GUJARĪ, MĀTĀ (1624-1705), was the daughter of Bhāī Lāl Chand Subhikkhī and Bishan Kaur, a pious couple of Kartārpur, in present-day Jalandhar district of the Punjab. Lāl Chand had migrated from his ancestral village, Lakhnaur, in Ambālā district, to settle at Kartārpur where his daughter Gujarī was married to (Gurū) Tegh Bahādur on 4 February 1633. The betrothal had taken place four years earlier when Tegh Bahādur had come to Kartārpur in the marriage party of his elder brother, Sūraj Mall. Bishan Kaur, the mother, had been charmed by the handsome face of Tegh Bahādur and she and her husband pledged the hand of their daughter to him. After the marriage ceremony, the couple came to reside in Amritsar. Bride Gujarī won the appreciation of everyone. "Like bridegroom like bride" records Gurbilās Chhevīṅ Pātshāhī. "Gujarī is by destiny made worthy of Tegh Bahādur in every way." In 1635, Mātā Gujarī left Amritsar with the holy family and went to reside at Kīratpur, in the Sivālik foothills. After the death of Gurū Hargobind in 1644, she came with her husband and mother-in-law, Mātā Nānakī, to Bakālā, now in Amritsar district of the Punjab. There they lived in peaceful seclusion, Tegh Bahādur spending his days and nights in meditation and Gujarī performing the humble duties of a pious and devoted housewife. After he was installed Gurū in 1664, Gurū Tegh Bahādur, accompanied by Mātā Gujarī, went on a visit to Amritsar, travelling on to Mākhovāl, near Kīratpur, where a new habitation, named Chakk Nānakī (later Anandpur) was founded in the middle of 1665. Soon after this, Gurū Tegh Bahādur along with his mother, Nānakī, and wife, Gujarī, set out on a long journey to the east. Leaving the family at Paṭnā, he travelled on to Bengal and Assam. At Paṭnā, Mātā Gujarī gave birth to a son on 22 December 1666. The child was named Gobind Rāi, the illustrious Gurū Gobind Siṅgh of later day. Gurū Tegh Bahādur returned to Paṭnā in 1670 for a brief stay before he left for Delhi, instructing the family to proceed to Lakhnaur, now in Haryāṇā. Mātā Gujarī, accompanied by the aged Mātā Nānakī and young Gobind Rāi, reached, on 13 September 1670, Lakhnaur where she stayed with her brother, Mehar Chand, until she was joined by her husband. An old well just outside Lakhnaur village and reverently called Mātā Jī dā Khūh or Mātā Gujarī dā Khūh still commemorates her visit. From Lakhnaur the family proceeded to Chakk Nānakī where Gurū Tegh Bahādur rejoined them in March 1671 after spending some more time travelling through the Mālvā region and meeting saṅgats.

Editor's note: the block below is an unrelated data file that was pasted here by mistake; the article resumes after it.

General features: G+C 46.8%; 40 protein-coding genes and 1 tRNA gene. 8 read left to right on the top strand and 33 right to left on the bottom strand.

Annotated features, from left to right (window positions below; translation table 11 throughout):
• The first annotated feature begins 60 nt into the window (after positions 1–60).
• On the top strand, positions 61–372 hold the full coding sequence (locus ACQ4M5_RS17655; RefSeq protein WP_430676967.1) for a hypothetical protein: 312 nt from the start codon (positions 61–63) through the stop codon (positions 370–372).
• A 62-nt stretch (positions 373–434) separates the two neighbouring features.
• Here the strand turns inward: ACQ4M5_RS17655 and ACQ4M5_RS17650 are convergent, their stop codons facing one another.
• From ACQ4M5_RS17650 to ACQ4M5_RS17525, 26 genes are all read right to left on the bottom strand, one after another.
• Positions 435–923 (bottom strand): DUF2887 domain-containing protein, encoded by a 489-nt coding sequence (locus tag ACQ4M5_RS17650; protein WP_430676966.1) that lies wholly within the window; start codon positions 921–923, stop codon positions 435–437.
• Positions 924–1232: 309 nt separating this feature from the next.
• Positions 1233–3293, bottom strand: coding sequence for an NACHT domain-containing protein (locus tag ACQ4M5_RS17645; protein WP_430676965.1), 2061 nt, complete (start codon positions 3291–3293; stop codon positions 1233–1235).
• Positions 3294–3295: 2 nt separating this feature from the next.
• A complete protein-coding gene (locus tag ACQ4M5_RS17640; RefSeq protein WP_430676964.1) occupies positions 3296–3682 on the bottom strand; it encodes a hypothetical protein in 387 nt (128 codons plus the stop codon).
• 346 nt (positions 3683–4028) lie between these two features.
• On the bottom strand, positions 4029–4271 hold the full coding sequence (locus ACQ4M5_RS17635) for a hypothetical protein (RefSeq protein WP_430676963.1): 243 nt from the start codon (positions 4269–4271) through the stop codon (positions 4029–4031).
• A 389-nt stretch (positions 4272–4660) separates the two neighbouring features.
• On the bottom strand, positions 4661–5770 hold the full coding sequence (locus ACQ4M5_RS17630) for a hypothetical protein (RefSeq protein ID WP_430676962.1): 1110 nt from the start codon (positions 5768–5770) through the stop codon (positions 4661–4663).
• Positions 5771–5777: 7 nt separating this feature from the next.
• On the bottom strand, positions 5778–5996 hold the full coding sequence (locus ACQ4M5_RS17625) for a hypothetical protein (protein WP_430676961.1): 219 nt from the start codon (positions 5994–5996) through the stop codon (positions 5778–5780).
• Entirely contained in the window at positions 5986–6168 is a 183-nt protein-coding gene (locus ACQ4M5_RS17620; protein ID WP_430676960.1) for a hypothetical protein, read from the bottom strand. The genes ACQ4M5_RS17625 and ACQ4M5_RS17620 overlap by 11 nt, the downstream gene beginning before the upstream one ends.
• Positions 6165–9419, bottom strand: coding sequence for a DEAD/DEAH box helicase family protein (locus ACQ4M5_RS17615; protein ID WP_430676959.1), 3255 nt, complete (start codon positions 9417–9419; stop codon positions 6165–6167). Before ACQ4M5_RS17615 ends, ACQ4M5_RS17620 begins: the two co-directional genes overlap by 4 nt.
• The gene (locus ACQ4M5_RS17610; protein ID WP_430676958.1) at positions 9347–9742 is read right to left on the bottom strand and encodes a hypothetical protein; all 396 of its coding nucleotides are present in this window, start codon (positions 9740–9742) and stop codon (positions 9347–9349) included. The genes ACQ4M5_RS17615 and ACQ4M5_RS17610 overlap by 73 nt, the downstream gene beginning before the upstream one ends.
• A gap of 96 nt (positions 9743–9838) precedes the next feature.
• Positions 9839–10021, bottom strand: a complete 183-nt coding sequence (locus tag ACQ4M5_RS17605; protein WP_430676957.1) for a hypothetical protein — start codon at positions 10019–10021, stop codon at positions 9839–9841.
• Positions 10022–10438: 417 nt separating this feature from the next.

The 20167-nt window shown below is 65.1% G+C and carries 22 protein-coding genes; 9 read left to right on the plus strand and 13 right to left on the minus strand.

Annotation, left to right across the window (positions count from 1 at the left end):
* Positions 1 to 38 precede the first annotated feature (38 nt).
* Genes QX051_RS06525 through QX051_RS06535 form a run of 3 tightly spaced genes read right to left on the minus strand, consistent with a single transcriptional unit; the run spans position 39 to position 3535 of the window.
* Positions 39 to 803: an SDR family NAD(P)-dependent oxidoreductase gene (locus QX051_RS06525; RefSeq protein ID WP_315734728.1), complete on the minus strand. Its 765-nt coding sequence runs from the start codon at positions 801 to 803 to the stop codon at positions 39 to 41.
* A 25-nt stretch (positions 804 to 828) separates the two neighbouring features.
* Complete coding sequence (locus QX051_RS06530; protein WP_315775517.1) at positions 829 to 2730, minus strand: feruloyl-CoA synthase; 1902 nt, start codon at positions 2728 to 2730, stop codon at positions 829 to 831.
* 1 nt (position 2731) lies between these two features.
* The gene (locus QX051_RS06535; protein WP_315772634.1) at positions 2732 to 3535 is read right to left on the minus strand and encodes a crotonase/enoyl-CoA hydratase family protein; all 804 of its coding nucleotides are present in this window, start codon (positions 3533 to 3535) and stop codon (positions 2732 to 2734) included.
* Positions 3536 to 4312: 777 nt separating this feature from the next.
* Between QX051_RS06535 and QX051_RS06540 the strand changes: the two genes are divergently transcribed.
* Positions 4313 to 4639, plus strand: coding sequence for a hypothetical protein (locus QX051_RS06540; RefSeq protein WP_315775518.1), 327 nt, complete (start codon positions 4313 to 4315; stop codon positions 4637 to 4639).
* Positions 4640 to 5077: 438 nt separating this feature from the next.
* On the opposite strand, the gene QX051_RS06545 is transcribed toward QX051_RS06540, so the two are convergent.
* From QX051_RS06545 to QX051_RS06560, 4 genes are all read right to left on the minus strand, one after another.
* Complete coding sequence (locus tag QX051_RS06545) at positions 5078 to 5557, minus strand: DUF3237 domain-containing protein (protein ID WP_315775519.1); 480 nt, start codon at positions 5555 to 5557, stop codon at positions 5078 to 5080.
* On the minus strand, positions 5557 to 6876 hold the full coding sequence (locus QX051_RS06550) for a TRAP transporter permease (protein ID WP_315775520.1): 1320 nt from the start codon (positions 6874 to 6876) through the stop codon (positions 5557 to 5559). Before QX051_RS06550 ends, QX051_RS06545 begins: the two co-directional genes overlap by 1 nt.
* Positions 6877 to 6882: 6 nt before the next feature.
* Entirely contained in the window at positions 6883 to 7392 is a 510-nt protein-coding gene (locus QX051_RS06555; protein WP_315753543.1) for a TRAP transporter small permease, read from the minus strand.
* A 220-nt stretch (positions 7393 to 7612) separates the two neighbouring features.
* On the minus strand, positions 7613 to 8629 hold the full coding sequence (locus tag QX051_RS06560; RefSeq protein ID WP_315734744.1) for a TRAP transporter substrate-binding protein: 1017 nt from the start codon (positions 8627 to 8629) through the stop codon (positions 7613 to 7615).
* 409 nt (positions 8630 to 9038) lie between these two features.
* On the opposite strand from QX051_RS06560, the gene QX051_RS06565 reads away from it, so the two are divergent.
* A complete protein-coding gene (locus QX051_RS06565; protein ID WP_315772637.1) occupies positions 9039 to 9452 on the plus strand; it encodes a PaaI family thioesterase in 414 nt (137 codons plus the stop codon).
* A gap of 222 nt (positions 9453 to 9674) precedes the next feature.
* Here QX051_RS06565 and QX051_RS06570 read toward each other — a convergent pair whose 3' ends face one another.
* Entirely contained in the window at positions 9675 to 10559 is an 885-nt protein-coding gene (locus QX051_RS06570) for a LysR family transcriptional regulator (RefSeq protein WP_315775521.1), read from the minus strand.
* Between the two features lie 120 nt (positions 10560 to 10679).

At Chakk Nānakī, 11 July 1675 was a momentous day when Gurū Tegh Bahādur left for Delhi prepared to make the supreme sacrifice. She showed courage at the time of parting and bore the ultimate trial with fortitude. Gurū Tegh Bahādur was executed in Delhi on 11 November 1675, and, Gurū Gobind Siṅgh then being very young, the responsibility of managing the affairs at Chakk Nānakī, initially, fell to her. She was. assisted in the task by her younger brother, Kirpāl Chand.
When in face of a prolonged siege by hostile hill rājās and Mughal troops Chakk Nānakī (Anandpur) had to be evacuated by Gurū Gobind Siṅgh on the night of 5-6 December 1705, Mātā Gujarī with her younger grandsons, Zorāwar Siṅgh and Fateh Siṅgh, aged nine and seven year respectively, was separated from the main body while crossing the rivulet Sarsā. The three of them were led by their servant, Gaṅgū, to the latter's village, Saheṛī, near Moriṇḍā in present-day Ropaṛ district, where he treacherously betrayed them to the local Muslim officer. Mātā Gujarī and her grandsons were arrested on 8 December and confined in Sirhind Fort in what is referred to in Sikh chronicles as Ṭhaṇḍā Burj, the cold tower. As the children were summoned to appear in court from day to day, the grandmother kept urging them to remain steadfast in their faith. On 11 December they were ordered to be bricked up alive in a wall, but, since the masonry crumbled before it covered their heads, they were executed the following day: Mātā Gujarī died the same day in the tower. Seṭh Ṭodar Mall, a kind-hearted wealthy man of Sirhind, cremated the three dead bodies the next day.
At Fatehgaṛh Sāhib, near Sirhind, there is a shrine called Gurdwārā Mātā Gujarī (Ṭhaṇḍā Burj). This is where Mātā Gujarī spent the last four days of her life. About one kilometre to the southeast of it is Gurdwārā Jotī Sarūp, marking the cremation site. Here, on the ground floor, a small domed pavilion in white marble is dedicated to Mātā Gujarī. The Sikhs from far and near come to pay homage to her memory, especially during a three-day fair held from 11-13 Poh Bikramī dates falling in the last week of December.
A. C. Banerjee